Recently I set up an online dating profile. It was an attempt to entertain a friend who was dying from metastatic breast cancer. She was outgoing and full of life, and she had been suggesting, in her own unique way, that I should put myself back out there.
I didn’t take it seriously but I shared some stories and pictures with her and a couple of other metastatic friends (wow there are some interesting people on dating sites). She passed away not long after that.
I kept the dating profile up and was intrigued (in more of a research kind of way than an “ohh, he would be nice to date” kind of way) by the kind of men my profile was attracting.
I ended up deleting the profile after about a week.
A couple of weeks ago I decided maybe it was worth trying again and one of my daughters “helped” me create a new profile. I will be honest, I have not found anyone that I am ready to date but I have found that reading other people’s profiles and then swiping left (or right on occasion) is more entertaining than spending the evening scrolling Facebook.
What I learned about myself (and others) through online dating:
- I’m not sure I’m ready to date (or if I will ever be ready to date);
- There really is someone out there for everyone or every type; and
- Creating a dating profile is one of the best ways to figure out who you really are. Not necessarily for finding a date. It is a way to tell your story.
Since I haven’t “dated” in 30 years, this was a completely new experience. I never used an online dating site before and it is rather intimidating.
How much do you put on a profile and how much of your story do you tell? Everyone is different, there are some that will post one picture and 3 lines of “description” – if you can even call it that – and others will write a book.
Not many men write “seeking a widow who is living with metastatic breast cancer” in their profile. In fact, about 80% (yes, I made that number up) want a woman who is physically fit, loves to bike ride, goes hiking and/or dancing every weekend, and “takes care of themselves mentally and physically”.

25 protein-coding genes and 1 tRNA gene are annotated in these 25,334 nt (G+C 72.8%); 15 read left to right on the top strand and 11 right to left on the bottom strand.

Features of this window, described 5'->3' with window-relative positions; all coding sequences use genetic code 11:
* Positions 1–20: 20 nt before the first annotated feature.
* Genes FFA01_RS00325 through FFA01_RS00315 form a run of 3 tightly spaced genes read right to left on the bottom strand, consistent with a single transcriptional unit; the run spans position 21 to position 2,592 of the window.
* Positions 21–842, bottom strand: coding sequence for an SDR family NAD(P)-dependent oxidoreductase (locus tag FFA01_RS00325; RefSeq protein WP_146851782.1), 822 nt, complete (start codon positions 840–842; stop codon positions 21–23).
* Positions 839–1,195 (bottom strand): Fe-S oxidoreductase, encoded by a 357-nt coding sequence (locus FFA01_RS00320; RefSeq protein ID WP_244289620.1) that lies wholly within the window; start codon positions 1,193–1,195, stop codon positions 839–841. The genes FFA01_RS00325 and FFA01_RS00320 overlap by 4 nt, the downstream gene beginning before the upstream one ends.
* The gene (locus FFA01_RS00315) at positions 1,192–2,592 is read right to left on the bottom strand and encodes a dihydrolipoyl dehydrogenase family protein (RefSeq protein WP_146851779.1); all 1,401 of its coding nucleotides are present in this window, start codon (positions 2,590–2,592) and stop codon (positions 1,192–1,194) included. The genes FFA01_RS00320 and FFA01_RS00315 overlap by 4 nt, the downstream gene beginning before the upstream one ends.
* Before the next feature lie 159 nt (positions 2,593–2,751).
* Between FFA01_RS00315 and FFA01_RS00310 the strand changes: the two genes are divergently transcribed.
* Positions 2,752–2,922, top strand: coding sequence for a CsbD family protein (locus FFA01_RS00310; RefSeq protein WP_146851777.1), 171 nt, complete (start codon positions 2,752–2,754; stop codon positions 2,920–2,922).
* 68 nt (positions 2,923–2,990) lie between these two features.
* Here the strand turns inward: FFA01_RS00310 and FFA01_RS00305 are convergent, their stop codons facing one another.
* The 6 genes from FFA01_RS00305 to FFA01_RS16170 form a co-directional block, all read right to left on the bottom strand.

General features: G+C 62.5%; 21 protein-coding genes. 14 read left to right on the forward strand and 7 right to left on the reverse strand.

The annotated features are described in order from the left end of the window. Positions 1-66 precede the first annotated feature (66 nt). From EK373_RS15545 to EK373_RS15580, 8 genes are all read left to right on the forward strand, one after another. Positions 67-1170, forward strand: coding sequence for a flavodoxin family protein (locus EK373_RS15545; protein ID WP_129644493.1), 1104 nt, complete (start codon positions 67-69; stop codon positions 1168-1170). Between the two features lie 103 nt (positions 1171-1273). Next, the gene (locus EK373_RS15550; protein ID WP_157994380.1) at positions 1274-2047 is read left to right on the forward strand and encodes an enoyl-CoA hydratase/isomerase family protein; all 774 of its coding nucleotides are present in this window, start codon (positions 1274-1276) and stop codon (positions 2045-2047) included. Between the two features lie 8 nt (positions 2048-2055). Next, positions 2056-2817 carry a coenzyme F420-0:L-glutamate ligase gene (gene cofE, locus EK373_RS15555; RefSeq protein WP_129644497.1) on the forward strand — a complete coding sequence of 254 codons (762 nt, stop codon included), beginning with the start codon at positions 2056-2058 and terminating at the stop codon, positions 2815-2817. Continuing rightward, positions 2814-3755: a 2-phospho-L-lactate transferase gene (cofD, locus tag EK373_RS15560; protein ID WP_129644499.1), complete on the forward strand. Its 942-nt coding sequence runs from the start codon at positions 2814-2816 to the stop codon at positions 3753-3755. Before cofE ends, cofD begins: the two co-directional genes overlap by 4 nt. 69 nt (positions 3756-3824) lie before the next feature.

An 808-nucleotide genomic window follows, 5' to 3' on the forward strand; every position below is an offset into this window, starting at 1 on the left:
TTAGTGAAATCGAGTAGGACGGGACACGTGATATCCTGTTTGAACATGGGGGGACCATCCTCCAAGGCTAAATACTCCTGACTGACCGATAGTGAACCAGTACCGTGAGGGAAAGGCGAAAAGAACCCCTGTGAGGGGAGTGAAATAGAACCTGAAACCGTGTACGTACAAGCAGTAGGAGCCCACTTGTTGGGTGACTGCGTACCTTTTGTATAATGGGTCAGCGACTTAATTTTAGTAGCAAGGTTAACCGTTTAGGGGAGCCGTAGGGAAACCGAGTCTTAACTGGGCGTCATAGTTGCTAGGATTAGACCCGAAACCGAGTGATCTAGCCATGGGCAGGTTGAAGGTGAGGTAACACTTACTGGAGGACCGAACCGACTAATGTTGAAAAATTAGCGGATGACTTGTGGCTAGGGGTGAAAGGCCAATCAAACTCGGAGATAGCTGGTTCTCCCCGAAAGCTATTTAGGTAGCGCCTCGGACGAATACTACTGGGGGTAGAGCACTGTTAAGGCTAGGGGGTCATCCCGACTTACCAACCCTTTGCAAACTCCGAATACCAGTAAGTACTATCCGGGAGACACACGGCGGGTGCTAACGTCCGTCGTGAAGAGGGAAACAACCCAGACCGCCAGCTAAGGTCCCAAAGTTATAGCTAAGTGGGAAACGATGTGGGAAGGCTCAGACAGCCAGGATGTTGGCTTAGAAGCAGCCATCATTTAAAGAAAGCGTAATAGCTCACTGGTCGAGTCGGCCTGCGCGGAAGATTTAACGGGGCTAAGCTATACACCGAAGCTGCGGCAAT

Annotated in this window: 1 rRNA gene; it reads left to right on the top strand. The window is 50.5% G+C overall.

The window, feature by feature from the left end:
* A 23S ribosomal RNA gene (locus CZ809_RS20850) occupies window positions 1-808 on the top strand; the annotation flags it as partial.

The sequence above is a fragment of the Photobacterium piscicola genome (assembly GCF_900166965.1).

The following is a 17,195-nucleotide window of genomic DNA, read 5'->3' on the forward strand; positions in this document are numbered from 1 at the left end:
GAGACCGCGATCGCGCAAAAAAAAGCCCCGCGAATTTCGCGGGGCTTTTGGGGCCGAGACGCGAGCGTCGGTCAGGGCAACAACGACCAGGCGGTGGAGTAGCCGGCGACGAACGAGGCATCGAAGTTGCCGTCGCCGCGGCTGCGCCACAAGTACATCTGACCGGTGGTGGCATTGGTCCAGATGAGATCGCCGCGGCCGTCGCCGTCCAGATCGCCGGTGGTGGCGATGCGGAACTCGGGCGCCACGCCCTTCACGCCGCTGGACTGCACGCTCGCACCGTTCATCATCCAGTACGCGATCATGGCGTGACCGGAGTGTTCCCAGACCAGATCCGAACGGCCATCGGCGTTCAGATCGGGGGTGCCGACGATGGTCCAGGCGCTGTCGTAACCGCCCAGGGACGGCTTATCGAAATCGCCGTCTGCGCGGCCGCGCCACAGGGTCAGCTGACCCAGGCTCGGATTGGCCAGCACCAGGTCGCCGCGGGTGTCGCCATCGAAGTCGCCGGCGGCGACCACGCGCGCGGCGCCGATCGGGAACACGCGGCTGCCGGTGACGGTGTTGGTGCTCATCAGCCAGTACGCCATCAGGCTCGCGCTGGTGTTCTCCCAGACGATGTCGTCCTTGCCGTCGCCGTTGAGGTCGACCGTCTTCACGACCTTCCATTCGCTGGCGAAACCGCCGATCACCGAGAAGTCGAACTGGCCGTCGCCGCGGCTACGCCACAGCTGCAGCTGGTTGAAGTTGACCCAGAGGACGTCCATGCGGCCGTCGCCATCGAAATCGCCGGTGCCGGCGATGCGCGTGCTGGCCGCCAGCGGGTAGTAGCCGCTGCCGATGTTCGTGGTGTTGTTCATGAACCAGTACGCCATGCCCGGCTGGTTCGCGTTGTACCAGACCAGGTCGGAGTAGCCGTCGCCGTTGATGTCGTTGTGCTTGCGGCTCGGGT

For those who follow my story, I thought about writing “likes short walks on flat surfaces” on my profile but since I have been working out and increasing my distance on walks I decided to let it go (although it still gets a good laugh in my circle of friends).
So how much of my story do I share? After reading what these men really want, I started to delete the online dating app. I mean, I am happy with where I am in my life; I have good friends and 2 great kids.
Will I keep swiping left/right or will I delete the app? Only time will tell. But after 4 years (yes, tomorrow, July 24th will be four years since J.R. passed away), I believe if you don’t have a story to tell by the time you are in your 50’s (yeah, I’m not embarrassed to say I am 54 years old) have you really lived? I’m going to own my story.
Like everyone who has Disney+ I recently watched Hamilton. The last song in the musical is “Who Lives, Who Dies, Who Tells Your Story”
Our stories, or our experiences, are those things that have shaped us into who we are right now, as well as allows us to grow into who we are becoming.
A friend sent me this quote from Andrea Dykstra this week and it completely resonated with me. “In order to love who you are you cannot hate the experiences that have shaped you.”
If you have ever lost a loved one, you can relate to how that experience can shape you. I have moved beyond the anger phase of grief, at least mostly – there are still a few triggers that bring that anger to the surface but I have finally allowed myself to feel the anger then move forward again. I have found that if I try to bury the anger it just tends to linger longer (probably true in a lot of situations).
We each have a story. Some are more interesting than others. And it may have taken me a few years, some therapy, and finally listening to what God has been telling me, but I have reached a place where I can Love who I am because I do not hate the experiences that have gotten me here.
During this pandemic, I shared my story with my church family, and recently I was asked to share my story with another group. God has been nudging me to tell my story (well nudging may not be a strong enough word, but you get the picture).
As I think about the lyrics from Hamilton, I want to be the one to tell my story. I am the only one with the unique perspective of having lived every part of it. My story is still being written but that makes it that much more interesting.
I may not find someone on a dating site who is looking for a widow living with metastatic breast cancer, but I am comfortable owning my story and telling it to others.
Who is going to tell your story?
“And when you’re gone, who remembers your name?
Who keeps your flame?
Who tells your story?
Who tells your story?
Who tells your story?”